Rebuilding the legendary Warn M8274 electric winch step by step
We go inside while a Warn master service tech gives a 34-year-old classic a complete “frame-off” rebuild
Legendary status is bestowed upon someone or something when actions or performance far surpass the norm, so when the name is mentioned there’s instant recognition because of those actions or abilities. In the world of Jeeps, there’s one product that truly fits the legend status: Warn M8274 winch. This winch has come to our rescue time and time again over the years, just as it’s done for its owners around the world.
Dozens of electric winches have come and gone over the decades, touting strength and durability, speed and performance. While others have failed and faded away, the M8274 has stood strong and is still being produced—gracing the bumpers of Jeeps and being passed down from generation to generation, vehicle to vehicle because of its reliability and strength. That respect is what makes it legendary.
This tall, beefy electric winch looks much the same today as it was 41 years ago with only a few electrical upgrades and minor cosmetic touches being made over the years. The case and inner workings of a 2016 M8274 are the same as the first one made in 1974. In an age where things are outdated the day after they are bought, that’s an incredible testament to Warn’s original design and the quality of the materials used to make it. This winch was built to last lifetimes.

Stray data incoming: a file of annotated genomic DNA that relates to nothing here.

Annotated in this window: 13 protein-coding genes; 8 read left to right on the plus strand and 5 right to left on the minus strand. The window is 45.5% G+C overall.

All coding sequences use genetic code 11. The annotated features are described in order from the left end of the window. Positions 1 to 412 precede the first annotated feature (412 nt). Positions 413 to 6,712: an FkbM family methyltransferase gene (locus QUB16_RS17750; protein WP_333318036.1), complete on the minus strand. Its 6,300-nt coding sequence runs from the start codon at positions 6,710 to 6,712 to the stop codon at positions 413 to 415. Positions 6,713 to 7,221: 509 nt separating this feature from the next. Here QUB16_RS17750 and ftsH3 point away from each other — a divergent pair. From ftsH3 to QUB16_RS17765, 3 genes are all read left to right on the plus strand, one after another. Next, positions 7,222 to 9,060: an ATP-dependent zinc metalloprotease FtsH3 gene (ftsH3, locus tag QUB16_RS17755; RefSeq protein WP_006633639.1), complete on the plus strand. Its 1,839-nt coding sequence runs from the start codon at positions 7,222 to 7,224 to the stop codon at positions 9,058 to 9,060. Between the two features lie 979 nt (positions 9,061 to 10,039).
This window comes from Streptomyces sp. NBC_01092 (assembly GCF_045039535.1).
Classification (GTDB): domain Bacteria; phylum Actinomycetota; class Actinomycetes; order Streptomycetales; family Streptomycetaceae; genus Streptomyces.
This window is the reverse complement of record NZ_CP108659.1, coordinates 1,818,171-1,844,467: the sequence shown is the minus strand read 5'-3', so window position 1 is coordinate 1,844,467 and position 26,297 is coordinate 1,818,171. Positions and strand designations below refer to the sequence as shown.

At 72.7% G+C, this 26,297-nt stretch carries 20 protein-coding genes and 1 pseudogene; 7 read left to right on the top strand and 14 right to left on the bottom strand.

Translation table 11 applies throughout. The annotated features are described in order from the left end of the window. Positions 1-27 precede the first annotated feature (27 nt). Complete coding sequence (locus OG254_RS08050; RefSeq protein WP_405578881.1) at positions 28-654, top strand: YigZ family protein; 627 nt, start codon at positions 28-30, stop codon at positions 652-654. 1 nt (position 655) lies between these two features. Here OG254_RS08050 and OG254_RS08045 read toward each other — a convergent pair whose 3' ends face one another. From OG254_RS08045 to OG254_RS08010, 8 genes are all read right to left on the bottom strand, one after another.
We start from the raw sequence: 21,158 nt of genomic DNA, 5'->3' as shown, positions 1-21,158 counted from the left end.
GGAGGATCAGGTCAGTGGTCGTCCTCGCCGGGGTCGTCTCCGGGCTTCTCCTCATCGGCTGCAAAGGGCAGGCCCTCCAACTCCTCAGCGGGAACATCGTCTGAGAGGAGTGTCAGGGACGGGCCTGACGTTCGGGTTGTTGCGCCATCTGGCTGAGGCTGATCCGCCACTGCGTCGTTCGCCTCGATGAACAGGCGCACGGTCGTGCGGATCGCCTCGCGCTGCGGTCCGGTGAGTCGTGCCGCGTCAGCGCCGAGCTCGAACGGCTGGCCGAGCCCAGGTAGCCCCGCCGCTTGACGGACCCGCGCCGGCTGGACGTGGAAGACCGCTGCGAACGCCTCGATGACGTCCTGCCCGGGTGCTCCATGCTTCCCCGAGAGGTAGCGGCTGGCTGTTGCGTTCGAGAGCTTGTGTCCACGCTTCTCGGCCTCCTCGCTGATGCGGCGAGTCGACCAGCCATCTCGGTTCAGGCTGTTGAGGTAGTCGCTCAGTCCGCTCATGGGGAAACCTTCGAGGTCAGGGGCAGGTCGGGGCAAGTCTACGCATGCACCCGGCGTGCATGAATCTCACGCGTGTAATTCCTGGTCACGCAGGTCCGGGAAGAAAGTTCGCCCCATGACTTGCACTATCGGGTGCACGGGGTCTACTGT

The Warn M8274 consists of an upper and lower case sections, and refurbishing is easiest done on a work bench where it can be bolted upright. An old winch mount works fine, or you can fabricate a bracket like Warn’s Mike Warrilow uses on our winch here.
Refurbishing requires stripping the winch down, beginning with the electrics. The motor and control box on our old winch had seen far better days. So Warrilow tossed them in the junk pile under his work bench.
One of the oft-used products in the winch refurbish is a good penetrating oil. Rust and corrosion are the biggest hurdles to overcome with disassembly. We used Kano Kroil, which, like our M8274, has withstood the test of time for its performance.
The current M8274 is the most expensive winch in the Warn inventory, selling for $1,999. Quite a contrast to the one we bought in 1978 that cost $400. The reason for the premium price is that the parts are unique to the M8274 and they are assembled by hand, unlike the newer winches that have automation involved in the build process.
Another contributing factor to the high cost of a new M8274 is that while the other winches in Warn’s extensive line share a lot of common parts, those for the M8274 are made exclusively for it and the supply of those parts is limited. So if you have an older M8274, now is a good time to do a “frame-off” rebuild. Warn has numerous service centers across the United States and Canada that handle winch repair/rebuilds. There’s also a good supply of internet sources for parts.
It typically costs between $500-$700 to have a M8274 refurbished by Warn techs, including updating the motor and control box. The cost can be more if parts are broken or missing and can be less if the motor and solenoid pack is of the newer six-pin control cable era. What’s cool is a DIYer with a little patience can shave off a couple hundred dollars on the labor side by doing the rebuild.
We took the opportunity to take a “seasoned” M8274 to Warn’s corporate service center in Milwaukie, Oregon, to have it rebuilt under the skilled hands of Mike Warrilow, a veteran winch technician and avid member of Portland’s Jolly Jeepers. Warrilow looked at our legend’s serial number and quickly discerned it was 35 years old, being built on October 1, 1981 (the coding system Warn used up until the early ’90s indicated day and year the winch was built).